Like every military family, mine is well acquainted with the separation and loss that come from the demands of military life. As the Lord has transitioned us from one place to another, from one assignment to the next, we have experienced the privilege of connecting in community with many different people, as well as the frequently sad task of saying goodbye. Military families regularly live far removed from familiar surroundings, far from relatives and old friends, surrounded by new cultures and unfamiliar faces. At times, the military life can feel a lot like a revolving door of changing faces and places.
It can be easy to feel lonely in these new surroundings, despite being surrounded by a myriad of people. To combat this tendency towards loneliness and take advantage of our limited time in any particular place, my family has found it best to jump right in and get connected: to embrace our new community and intentionally invest in new relationships. We are practitioners and advocates of exploration, immersion, and connection.
Jesus and the apostle Paul both modeled this well and it’s the heart of the New Testament church. We were created for community. God, who Himself resides in community, never meant for us to go through life disconnected from those around us. In fact, though Jesus at times sought out solitude far from the bustling noise of ministry, He most frequently surrounded himself with those with whom He had created community and family.
In one instance, Jesus had been teaching all day and late into the night, and his relatives, not yet understanding his true identity or purpose, came to stage a mini-intervention. Mark recounts the event this way,
“And his mother and his brothers came, and standing outside they sent to him and called him. And a crowd was sitting around him, and they said to him, “Your mother and your brothers are outside, seeking you.” And he answered them, “Who are my mother and my brothers?” And looking about at those who sat around him, he said, “Here are my mother and my brothers! For whoever does the will of God, he is my brother and sister and mother” (Mark 3:31-35).
Jesus’ implication is that we are more deeply connected by a common mission and heart, than by our lineage or DNA. Jesus, in effect, said we canchoose our family. Jesus’ words bring to mind Proverbs 18:24, “A man of many companions may come to ruin, but there is a friend who sticks closer than a brother.” To Jesus, the tie that binds is in the heart—not in the blood.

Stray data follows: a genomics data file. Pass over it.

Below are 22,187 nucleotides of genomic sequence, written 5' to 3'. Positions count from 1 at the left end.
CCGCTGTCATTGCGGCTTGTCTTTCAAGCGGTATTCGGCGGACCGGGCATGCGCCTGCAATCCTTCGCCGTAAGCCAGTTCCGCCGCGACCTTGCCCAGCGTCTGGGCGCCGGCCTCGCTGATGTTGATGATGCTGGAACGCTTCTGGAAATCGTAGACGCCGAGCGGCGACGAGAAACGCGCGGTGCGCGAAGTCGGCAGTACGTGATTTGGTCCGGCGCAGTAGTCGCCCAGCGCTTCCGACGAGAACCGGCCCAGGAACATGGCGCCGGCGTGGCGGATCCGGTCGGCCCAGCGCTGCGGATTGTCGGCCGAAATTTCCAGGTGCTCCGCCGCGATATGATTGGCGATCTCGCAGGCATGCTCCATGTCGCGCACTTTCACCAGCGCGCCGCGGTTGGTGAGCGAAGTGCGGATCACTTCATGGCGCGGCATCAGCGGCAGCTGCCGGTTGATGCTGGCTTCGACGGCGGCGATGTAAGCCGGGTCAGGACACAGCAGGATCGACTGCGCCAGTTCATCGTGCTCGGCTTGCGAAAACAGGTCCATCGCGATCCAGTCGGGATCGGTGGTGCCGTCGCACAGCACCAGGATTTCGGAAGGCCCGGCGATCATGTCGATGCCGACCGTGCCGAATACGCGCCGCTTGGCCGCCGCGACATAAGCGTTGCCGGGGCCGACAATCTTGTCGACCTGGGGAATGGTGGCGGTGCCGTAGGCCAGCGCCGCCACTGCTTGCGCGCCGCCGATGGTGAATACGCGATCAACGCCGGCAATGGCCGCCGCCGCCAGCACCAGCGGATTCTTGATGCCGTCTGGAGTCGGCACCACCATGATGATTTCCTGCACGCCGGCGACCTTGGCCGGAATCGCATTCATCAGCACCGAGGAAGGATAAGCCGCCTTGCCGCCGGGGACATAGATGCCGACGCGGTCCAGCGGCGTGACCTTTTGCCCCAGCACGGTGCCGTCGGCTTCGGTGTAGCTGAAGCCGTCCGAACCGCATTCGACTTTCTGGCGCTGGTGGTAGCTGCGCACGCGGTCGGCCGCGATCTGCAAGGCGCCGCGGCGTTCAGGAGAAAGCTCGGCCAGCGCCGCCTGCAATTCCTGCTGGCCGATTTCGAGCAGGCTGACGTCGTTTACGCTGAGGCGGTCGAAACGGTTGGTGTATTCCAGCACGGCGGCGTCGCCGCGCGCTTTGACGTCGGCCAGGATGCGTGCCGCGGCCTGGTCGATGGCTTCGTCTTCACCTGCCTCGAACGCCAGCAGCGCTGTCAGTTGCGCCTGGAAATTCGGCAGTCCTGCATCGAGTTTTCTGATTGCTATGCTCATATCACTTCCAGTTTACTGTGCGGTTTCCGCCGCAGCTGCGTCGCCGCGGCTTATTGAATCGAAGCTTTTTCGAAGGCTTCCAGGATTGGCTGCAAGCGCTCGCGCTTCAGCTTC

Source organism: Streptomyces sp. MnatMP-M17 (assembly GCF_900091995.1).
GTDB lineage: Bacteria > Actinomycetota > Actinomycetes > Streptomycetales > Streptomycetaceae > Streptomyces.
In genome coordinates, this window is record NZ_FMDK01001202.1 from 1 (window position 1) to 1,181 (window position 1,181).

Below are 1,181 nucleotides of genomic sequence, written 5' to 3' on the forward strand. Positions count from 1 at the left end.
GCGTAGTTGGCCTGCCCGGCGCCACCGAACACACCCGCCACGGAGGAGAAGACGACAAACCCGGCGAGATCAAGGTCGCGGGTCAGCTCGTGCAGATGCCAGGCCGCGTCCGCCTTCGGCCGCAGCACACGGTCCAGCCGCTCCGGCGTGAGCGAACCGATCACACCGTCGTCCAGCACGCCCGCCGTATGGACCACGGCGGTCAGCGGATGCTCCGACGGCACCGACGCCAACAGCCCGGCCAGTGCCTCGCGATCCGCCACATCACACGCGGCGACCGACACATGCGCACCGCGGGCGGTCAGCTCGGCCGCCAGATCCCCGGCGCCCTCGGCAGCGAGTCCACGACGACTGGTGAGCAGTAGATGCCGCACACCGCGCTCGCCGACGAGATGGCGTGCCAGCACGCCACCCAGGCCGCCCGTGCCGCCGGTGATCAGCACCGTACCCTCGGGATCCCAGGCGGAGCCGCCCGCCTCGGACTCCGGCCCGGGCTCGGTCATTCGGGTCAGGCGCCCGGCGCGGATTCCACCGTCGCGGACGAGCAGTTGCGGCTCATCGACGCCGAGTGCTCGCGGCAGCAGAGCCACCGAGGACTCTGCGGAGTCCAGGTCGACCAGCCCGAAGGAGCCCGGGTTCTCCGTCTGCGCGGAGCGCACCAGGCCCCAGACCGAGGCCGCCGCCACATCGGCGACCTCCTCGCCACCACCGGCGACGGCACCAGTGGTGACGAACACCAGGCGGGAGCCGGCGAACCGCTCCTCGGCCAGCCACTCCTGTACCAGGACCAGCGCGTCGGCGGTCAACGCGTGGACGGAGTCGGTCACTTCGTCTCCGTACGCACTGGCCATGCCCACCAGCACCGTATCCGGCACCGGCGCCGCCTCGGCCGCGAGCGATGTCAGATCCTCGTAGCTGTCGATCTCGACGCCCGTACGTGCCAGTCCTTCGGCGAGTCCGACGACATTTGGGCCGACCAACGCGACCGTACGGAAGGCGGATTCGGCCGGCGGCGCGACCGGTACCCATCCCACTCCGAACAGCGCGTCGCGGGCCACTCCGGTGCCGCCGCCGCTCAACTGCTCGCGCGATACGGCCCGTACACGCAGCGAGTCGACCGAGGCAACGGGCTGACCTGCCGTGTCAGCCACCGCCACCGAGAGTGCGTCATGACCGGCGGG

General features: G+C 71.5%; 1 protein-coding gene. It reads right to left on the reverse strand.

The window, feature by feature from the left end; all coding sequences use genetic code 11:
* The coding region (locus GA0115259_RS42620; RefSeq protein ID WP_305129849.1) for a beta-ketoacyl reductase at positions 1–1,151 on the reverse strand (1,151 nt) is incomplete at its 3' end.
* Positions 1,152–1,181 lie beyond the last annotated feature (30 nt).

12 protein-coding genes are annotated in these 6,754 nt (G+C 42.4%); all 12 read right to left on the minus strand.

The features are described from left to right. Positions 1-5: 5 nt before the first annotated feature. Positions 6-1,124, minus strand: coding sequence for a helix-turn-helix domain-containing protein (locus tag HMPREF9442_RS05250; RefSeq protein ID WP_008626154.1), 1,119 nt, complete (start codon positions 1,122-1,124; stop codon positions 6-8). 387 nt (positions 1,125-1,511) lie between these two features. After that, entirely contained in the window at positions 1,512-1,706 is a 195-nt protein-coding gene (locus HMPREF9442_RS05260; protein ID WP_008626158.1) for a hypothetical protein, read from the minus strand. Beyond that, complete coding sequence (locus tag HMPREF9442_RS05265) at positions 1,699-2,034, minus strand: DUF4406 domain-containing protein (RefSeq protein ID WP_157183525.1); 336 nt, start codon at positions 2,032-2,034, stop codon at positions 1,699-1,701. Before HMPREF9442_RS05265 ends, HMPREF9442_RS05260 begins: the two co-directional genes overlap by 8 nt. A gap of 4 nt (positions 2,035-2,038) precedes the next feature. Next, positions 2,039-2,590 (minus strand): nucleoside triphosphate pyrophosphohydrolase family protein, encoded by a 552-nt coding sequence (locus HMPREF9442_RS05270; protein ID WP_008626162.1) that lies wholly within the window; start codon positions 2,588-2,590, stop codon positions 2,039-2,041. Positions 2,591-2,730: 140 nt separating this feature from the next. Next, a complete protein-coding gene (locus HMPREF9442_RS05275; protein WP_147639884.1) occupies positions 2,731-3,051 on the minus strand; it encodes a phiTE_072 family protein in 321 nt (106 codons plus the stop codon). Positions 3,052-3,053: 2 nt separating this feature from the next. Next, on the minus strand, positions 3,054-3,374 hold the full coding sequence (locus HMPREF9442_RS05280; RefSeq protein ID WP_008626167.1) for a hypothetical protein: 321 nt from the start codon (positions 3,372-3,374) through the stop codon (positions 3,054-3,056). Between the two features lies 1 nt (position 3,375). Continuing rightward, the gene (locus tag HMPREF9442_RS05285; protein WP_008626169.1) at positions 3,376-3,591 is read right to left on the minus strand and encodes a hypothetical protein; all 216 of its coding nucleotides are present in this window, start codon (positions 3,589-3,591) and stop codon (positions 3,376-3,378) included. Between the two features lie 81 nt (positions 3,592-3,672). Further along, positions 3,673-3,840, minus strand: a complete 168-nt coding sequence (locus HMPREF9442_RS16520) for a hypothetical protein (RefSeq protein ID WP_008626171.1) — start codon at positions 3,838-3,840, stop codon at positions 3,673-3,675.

While we cannot always be around those whom we love and are related to, we can usually connect with other believers around a common love and mission. Paul tells us that we are all a part of one body—a community that functions together as force multipliers to accomplish what no one person could ever do on their own (Ephesians 3:6, 4:25).
The Bible says that the Lord goes before us wherever we go (John 10:4, Deuteronomy 1:30). Before we arrive in a new location or situation, He has already been there—prepping the battlefield for our arrival. As we transition we are like a well-planned invasion; our task is to connect in community and be a part of what God is already doing in this new place.
When God moves you on to your next assignment you may not feel as though the current mission is fully complete and you will likely mourn the loss of cherished relationships. Don’t worry if the tasks or ministry work in your last assignment seem unfinished. Jesus did not heal everyone or meet every need before moving on to the next place. His timing is greater than our timing (Isaiah 40:31) and His ways our higher than our ways (Isaiah 55:8-9).
Jesus, Paul, and the proliferation of the New Testament church demonstrate that the life of a Jesus-follower is dynamic and often on the move. When God is moving your heart or your feet, rest assured that it is precisely because thisis the right time and He has something for you to do in this new place. What that something is, He must reveal; rest assured, it will involve and necessitate community.
Community is His plan to care for and empower His people. We were created for community. Our real family is the group of people we connect with through love, shared vision, and a common mission—not necessarily those to whom we are related. The military understands community. Community is the new family.